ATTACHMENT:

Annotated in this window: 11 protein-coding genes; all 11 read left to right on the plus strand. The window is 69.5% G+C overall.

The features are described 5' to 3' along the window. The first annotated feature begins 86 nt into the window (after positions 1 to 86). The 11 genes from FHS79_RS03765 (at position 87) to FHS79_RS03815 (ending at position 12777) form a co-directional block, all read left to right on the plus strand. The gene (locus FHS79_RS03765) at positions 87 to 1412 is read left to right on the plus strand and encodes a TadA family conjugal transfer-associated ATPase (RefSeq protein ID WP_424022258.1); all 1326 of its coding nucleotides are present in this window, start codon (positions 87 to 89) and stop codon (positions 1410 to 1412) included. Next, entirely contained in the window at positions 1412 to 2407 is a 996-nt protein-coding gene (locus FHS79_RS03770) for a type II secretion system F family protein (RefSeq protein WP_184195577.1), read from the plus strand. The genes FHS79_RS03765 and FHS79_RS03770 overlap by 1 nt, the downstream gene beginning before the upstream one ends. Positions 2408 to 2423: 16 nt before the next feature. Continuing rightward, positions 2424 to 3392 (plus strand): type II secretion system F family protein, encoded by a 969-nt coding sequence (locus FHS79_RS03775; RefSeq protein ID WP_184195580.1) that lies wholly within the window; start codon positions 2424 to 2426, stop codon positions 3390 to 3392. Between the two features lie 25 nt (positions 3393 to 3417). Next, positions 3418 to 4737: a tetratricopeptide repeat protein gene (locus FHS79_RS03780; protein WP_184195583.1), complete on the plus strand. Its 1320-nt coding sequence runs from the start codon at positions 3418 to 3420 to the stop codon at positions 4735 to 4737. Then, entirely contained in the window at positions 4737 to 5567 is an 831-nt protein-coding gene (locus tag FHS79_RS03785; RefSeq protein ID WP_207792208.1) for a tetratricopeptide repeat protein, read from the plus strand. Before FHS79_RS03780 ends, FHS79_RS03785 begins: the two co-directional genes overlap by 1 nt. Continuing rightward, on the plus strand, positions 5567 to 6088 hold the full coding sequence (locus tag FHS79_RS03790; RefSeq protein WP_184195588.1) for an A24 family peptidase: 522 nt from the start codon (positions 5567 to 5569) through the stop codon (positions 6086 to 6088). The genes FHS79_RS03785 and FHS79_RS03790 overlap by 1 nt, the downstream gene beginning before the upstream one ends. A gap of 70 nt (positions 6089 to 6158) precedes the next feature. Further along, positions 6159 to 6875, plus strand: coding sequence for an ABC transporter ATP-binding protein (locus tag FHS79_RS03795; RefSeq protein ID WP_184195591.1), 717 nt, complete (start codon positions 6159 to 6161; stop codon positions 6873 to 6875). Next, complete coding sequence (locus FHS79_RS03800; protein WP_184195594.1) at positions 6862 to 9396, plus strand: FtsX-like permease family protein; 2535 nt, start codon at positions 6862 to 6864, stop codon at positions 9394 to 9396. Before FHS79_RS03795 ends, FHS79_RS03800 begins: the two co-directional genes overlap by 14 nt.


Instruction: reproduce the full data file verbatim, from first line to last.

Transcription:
Annotated in this window: 11 protein-coding genes; all 11 read left to right on the plus strand. The window is 69.5% G+C overall.

The features are described 5' to 3' along the window. The first annotated feature begins 86 nt into the window (after positions 1 to 86). The 11 genes from FHS79_RS03765 (at position 87) to FHS79_RS03815 (ending at position 12777) form a co-directional block, all read left to right on the plus strand. The gene (locus FHS79_RS03765) at positions 87 to 1412 is read left to right on the plus strand and encodes a TadA family conjugal transfer-associated ATPase (RefSeq protein ID WP_424022258.1); all 1326 of its coding nucleotides are present in this window, start codon (positions 87 to 89) and stop codon (positions 1410 to 1412) included. Next, entirely contained in the window at positions 1412 to 2407 is a 996-nt protein-coding gene (locus FHS79_RS03770) for a type II secretion system F family protein (RefSeq protein WP_184195577.1), read from the plus strand. The genes FHS79_RS03765 and FHS79_RS03770 overlap by 1 nt, the downstream gene beginning before the upstream one ends. Positions 2408 to 2423: 16 nt before the next feature. Continuing rightward, positions 2424 to 3392 (plus strand): type II secretion system F family protein, encoded by a 969-nt coding sequence (locus FHS79_RS03775; RefSeq protein ID WP_184195580.1) that lies wholly within the window; start codon positions 2424 to 2426, stop codon positions 3390 to 3392. Between the two features lie 25 nt (positions 3393 to 3417). Next, positions 3418 to 4737: a tetratricopeptide repeat protein gene (locus FHS79_RS03780; protein WP_184195583.1), complete on the plus strand. Its 1320-nt coding sequence runs from the start codon at positions 3418 to 3420 to the stop codon at positions 4735 to 4737. Then, entirely contained in the window at positions 4737 to 5567 is an 831-nt protein-coding gene (locus tag FHS79_RS03785; RefSeq protein ID WP_207792208.1) for a tetratricopeptide repeat protein, read from the plus strand. Before FHS79_RS03780 ends, FHS79_RS03785 begins: the two co-directional genes overlap by 1 nt. Continuing rightward, on the plus strand, positions 5567 to 6088 hold the full coding sequence (locus tag FHS79_RS03790; RefSeq protein WP_184195588.1) for an A24 family peptidase: 522 nt from the start codon (positions 5567 to 5569) through the stop codon (positions 6086 to 6088). The genes FHS79_RS03785 and FHS79_RS03790 overlap by 1 nt, the downstream gene beginning before the upstream one ends. A gap of 70 nt (positions 6089 to 6158) precedes the next feature. Further along, positions 6159 to 6875, plus strand: coding sequence for an ABC transporter ATP-binding protein (locus tag FHS79_RS03795; RefSeq protein ID WP_184195591.1), 717 nt, complete (start codon positions 6159 to 6161; stop codon positions 6873 to 6875). Next, complete coding sequence (locus FHS79_RS03800; protein WP_184195594.1) at positions 6862 to 9396, plus strand: FtsX-like permease family protein; 2535 nt, start codon at positions 6862 to 6864, stop codon at positions 9394 to 9396. Before FHS79_RS03795 ends, FHS79_RS03800 begins: the two co-directional genes overlap by 14 nt.